In this photograph taken March 22, 2007, Vasile Dimineti holds a picture of his 24-year-old son, who died a year after selling his kidney. The family lives in the impoverished Moldovan village of Mingir, where about 40 of its 7,000 residents are thought to have sold a kidney. AFP photo/Daniel Mihailescu/Files

Israel immediately accused Bostrom and the newspaper of “anti-Semitism,” and charged that suggesting Israelis could be involved in the illicit removal of body parts constituted a modern “blood libel” (medieval stories of Jews killing people for their blood).2

Numerous Israeli partisans repeated these accusations, including Commentary’s Jonathan Tobin, who asserted that the story was “merely the tip of the iceberg in terms of European funded and promoted anti-Israel hate.”3 Others suggested that the newspaper was “irresponsible” for running such an article.4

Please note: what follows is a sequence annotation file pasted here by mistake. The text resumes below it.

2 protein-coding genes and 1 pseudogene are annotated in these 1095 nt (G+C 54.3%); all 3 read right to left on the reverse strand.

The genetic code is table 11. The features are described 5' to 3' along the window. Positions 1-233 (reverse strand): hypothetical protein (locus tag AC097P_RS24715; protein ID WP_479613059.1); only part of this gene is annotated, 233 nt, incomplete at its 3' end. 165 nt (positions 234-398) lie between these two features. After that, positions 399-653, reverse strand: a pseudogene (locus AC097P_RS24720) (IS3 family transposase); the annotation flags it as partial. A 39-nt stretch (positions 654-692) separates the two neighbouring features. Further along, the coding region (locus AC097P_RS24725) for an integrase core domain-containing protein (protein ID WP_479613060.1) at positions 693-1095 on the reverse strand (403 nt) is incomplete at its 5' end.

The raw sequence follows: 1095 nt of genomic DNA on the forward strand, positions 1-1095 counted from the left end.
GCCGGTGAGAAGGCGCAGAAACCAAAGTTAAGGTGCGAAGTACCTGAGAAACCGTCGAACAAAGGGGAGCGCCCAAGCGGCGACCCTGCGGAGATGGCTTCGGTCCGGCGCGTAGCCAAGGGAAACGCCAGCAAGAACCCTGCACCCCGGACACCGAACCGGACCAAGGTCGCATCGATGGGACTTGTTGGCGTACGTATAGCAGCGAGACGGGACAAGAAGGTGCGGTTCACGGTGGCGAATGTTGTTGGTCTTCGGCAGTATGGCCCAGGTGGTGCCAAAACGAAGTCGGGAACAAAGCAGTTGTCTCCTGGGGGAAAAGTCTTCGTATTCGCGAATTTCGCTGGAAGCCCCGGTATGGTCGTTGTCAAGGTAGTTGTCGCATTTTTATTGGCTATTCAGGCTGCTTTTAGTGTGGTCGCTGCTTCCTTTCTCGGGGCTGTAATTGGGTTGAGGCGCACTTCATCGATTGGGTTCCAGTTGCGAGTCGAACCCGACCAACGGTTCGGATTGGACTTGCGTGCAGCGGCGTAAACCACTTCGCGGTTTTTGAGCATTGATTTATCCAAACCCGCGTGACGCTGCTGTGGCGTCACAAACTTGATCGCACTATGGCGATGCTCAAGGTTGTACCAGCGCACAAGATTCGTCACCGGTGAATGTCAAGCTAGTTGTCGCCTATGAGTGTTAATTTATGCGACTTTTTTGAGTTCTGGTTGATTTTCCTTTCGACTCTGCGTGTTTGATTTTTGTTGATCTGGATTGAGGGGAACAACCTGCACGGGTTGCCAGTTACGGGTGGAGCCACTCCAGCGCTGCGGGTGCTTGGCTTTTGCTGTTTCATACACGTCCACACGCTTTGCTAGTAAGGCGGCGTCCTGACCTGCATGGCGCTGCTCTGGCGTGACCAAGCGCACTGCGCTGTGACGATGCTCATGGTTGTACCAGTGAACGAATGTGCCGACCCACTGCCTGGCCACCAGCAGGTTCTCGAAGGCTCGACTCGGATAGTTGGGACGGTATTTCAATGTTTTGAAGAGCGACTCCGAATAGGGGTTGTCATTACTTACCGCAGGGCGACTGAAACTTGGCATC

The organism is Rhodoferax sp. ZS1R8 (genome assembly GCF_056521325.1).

The fact is, however, that Israeli organ harvesting—sometimes with Israeli governmental funding and the participation of high Israeli officials, prominent Israeli physicians, and Israeli ministries—has been documented for many years. Among the victims have been Palestinians.

Nancy Scheper-Hughes is Chancellor’s Professor of Medical Anthropology at the University of California Berkeley, the founder of Organ Watch, and the author of scholarly books and articles on organ trafficking. She is the pundit mainstream media call upon when they need expert commentary on the topic.5

While Scheper-Hughes emphasizes that traffickers and procurers come from numerous nations and ethnicities, including Americans and Arabs, she is unflinchingly honest in speaking about the Israeli connection:

“Israel is at the top,” she states. “It has tentacles reaching out worldwide.”6